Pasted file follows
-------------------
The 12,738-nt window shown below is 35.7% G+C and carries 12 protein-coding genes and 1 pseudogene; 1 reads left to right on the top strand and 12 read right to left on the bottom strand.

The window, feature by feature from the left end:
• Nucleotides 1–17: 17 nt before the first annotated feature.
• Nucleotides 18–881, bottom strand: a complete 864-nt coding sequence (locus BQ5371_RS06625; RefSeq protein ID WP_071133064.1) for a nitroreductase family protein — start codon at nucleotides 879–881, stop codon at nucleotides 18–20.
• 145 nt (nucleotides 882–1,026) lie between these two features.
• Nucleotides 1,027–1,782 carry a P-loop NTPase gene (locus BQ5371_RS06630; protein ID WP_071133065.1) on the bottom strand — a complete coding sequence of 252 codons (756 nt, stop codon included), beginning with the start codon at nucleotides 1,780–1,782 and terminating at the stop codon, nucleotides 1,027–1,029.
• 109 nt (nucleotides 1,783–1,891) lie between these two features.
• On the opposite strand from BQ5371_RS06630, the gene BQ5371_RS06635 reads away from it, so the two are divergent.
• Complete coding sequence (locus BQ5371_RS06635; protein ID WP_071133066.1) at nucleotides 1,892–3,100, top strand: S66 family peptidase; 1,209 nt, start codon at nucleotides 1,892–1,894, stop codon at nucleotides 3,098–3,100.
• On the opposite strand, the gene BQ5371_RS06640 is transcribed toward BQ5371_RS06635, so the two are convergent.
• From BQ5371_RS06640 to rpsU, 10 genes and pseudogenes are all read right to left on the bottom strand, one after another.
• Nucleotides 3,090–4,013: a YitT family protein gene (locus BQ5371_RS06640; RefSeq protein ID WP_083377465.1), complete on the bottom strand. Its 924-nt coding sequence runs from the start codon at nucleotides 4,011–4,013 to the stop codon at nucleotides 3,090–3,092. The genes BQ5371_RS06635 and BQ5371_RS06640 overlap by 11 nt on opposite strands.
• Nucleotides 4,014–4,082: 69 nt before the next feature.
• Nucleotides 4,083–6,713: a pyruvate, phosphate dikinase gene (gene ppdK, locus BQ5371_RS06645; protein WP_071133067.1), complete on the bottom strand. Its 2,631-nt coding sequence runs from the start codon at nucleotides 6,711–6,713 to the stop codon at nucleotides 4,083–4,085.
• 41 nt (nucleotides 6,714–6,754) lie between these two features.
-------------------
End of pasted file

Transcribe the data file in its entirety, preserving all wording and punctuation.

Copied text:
The 12,738-nt window shown below is 35.7% G+C and carries 12 protein-coding genes and 1 pseudogene; 1 reads left to right on the top strand and 12 read right to left on the bottom strand.

The window, feature by feature from the left end:
• Nucleotides 1–17: 17 nt before the first annotated feature.
• Nucleotides 18–881, bottom strand: a complete 864-nt coding sequence (locus BQ5371_RS06625; RefSeq protein ID WP_071133064.1) for a nitroreductase family protein — start codon at nucleotides 879–881, stop codon at nucleotides 18–20.
• 145 nt (nucleotides 882–1,026) lie between these two features.
• Nucleotides 1,027–1,782 carry a P-loop NTPase gene (locus BQ5371_RS06630; protein ID WP_071133065.1) on the bottom strand — a complete coding sequence of 252 codons (756 nt, stop codon included), beginning with the start codon at nucleotides 1,780–1,782 and terminating at the stop codon, nucleotides 1,027–1,029.
• 109 nt (nucleotides 1,783–1,891) lie between these two features.
• On the opposite strand from BQ5371_RS06630, the gene BQ5371_RS06635 reads away from it, so the two are divergent.
• Complete coding sequence (locus BQ5371_RS06635; protein ID WP_071133066.1) at nucleotides 1,892–3,100, top strand: S66 family peptidase; 1,209 nt, start codon at nucleotides 1,892–1,894, stop codon at nucleotides 3,098–3,100.
• On the opposite strand, the gene BQ5371_RS06640 is transcribed toward BQ5371_RS06635, so the two are convergent.
• From BQ5371_RS06640 to rpsU, 10 genes and pseudogenes are all read right to left on the bottom strand, one after another.
• Nucleotides 3,090–4,013: a YitT family protein gene (locus BQ5371_RS06640; RefSeq protein ID WP_083377465.1), complete on the bottom strand. Its 924-nt coding sequence runs from the start codon at nucleotides 4,011–4,013 to the stop codon at nucleotides 3,090–3,092. The genes BQ5371_RS06635 and BQ5371_RS06640 overlap by 11 nt on opposite strands.
• Nucleotides 4,014–4,082: 69 nt before the next feature.
• Nucleotides 4,083–6,713: a pyruvate, phosphate dikinase gene (gene ppdK, locus BQ5371_RS06645; protein WP_071133067.1), complete on the bottom strand. Its 2,631-nt coding sequence runs from the start codon at nucleotides 6,711–6,713 to the stop codon at nucleotides 4,083–4,085.
• 41 nt (nucleotides 6,714–6,754) lie between these two features.